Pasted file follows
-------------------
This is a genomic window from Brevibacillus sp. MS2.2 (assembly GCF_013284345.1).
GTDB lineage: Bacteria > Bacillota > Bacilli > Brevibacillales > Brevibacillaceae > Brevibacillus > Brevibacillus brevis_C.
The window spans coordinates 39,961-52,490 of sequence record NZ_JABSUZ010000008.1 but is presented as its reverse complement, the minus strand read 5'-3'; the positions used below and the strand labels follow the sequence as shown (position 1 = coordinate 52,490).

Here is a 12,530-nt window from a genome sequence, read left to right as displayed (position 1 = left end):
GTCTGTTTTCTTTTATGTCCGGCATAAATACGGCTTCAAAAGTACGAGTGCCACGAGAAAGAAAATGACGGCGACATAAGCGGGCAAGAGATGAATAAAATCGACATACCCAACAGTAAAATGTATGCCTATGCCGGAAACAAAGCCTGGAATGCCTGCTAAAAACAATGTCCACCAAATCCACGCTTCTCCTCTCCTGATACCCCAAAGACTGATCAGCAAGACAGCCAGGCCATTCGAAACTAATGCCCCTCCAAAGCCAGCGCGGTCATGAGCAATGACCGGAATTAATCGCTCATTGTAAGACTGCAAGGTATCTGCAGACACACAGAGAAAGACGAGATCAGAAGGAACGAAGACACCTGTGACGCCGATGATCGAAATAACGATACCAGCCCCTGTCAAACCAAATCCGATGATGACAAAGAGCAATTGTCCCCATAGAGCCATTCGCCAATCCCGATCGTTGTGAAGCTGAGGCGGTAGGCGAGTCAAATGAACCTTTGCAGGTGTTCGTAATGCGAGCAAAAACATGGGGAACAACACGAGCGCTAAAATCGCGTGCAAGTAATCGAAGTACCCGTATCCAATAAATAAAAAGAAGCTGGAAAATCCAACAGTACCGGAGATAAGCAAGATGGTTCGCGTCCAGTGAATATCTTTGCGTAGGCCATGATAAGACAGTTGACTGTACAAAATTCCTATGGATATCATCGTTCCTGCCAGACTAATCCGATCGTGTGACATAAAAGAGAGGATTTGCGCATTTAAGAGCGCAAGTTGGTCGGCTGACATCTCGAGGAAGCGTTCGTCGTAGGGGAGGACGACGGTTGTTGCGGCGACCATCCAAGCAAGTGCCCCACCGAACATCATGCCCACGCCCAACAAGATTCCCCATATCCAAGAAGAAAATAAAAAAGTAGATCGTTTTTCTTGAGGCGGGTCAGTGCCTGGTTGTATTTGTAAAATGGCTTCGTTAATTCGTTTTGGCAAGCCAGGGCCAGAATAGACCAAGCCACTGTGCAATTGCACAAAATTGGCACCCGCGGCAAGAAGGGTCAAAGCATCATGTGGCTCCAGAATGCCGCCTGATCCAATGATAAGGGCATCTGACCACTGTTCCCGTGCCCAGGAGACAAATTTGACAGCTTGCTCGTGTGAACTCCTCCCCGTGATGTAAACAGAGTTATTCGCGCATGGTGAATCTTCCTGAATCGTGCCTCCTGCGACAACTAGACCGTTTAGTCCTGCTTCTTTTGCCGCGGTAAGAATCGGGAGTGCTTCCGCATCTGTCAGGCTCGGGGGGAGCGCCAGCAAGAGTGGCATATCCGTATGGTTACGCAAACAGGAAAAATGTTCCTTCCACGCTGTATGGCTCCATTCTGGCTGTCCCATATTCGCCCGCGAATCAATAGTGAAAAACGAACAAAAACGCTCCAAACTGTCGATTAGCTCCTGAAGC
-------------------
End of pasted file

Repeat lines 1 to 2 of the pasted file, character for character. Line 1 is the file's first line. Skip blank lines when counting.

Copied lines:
This is a genomic window from Brevibacillus sp. MS2.2 (assembly GCF_013284345.1).
GTDB lineage: Bacteria > Bacillota > Bacilli > Brevibacillales > Brevibacillaceae > Brevibacillus > Brevibacillus brevis_C.